Edward Penfield (June 2, 1866 – February 8, 1925) was a leading American illustrator in the era known as the "Golden Age of American Illustration" and he is considered the father of the American Poster. His work has been included in almost every major book on American Illustration or the history of the poster. He is also a major figure in the evolution of graphic design.
Youth and training
He was born June 2, 1866 in Brooklyn, New York to Ellen Lock Moore and Josiah B. Penfield. He first studied at New York's Art Students League. He worked under George de Forest Brush, who was known for his romantic scenes of American Indian life. He first worked for Harper's Weekly and later became art director. He developed his own unique style of simplified figures with bold outlines in settings free of extraneous detail. He wrote and published a book titled Holland Sketches, which was published by Scribner's in 1907.
His posters were bold and stood out from a distance with great clarity. As artists like Alphonse Mucha, Theophile-Alexandre Steinlen and Toulouse-Lautrec popularized the poster in Europe, Penfield accomplished the same feat in the United States. For his posters, Penfield utilized simple shapes and a limited palette of colors that lent themselves to the primitive methods of reproduction of the era.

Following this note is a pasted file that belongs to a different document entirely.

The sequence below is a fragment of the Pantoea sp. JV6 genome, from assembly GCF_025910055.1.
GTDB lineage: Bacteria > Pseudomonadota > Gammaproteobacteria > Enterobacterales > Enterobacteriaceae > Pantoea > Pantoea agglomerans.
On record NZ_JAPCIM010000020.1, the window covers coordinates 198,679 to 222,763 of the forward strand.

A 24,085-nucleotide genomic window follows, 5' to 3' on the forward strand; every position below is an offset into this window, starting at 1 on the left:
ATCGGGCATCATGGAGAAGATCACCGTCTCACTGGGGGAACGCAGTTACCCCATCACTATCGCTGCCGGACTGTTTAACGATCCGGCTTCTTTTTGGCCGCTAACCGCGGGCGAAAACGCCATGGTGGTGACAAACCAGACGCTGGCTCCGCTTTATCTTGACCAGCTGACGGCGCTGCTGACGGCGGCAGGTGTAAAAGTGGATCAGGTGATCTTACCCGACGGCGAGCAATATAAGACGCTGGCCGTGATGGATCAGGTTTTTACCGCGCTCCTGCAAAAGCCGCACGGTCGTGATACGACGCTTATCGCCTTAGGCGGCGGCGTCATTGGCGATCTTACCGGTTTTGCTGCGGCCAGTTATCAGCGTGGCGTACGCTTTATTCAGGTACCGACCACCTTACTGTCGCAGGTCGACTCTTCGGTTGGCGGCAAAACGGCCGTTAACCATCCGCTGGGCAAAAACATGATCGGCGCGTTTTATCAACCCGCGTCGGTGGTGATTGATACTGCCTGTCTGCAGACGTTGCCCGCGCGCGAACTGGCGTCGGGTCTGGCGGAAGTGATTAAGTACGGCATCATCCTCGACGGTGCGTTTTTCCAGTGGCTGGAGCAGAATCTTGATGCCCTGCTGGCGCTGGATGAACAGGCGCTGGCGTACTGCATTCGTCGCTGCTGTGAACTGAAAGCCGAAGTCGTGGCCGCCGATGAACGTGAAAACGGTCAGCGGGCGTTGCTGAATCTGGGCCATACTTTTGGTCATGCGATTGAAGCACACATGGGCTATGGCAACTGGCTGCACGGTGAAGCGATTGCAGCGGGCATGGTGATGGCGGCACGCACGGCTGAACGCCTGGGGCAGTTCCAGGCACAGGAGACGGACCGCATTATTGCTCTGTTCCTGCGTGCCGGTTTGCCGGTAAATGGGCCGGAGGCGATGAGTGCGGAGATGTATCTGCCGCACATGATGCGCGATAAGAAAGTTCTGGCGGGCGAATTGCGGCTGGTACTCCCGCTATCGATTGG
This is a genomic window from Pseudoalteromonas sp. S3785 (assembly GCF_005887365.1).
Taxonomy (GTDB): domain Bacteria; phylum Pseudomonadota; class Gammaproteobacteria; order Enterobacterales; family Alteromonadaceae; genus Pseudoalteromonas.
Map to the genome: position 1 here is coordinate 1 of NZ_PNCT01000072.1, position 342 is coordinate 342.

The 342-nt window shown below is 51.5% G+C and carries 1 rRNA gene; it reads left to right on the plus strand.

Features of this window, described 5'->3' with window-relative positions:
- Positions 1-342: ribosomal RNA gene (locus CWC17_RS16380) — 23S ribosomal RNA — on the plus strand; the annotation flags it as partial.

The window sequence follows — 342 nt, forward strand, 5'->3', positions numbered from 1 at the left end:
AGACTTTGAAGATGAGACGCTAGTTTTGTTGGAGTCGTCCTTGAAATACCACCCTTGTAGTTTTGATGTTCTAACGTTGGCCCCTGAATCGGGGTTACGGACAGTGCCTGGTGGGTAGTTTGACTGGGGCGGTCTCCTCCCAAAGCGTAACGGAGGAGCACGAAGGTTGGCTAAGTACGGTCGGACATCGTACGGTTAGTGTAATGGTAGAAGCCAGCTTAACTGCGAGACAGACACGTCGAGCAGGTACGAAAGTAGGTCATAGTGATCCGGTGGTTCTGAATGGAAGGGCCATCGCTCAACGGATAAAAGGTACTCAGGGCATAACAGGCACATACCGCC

- Walt Reed, America's Great Illustrators, Abbeville Press, 1979, p. 114
- Edward Penfield, Holland Sketches, Charles Scribner's Sons, 1907
|Wikimedia Commons has media related to Edward Penfield.|
- UNCG American Publishers' Trade Bindings: Edward Penfield
- "Penfield, Edward". Collier's New Encyclopedia. 1921.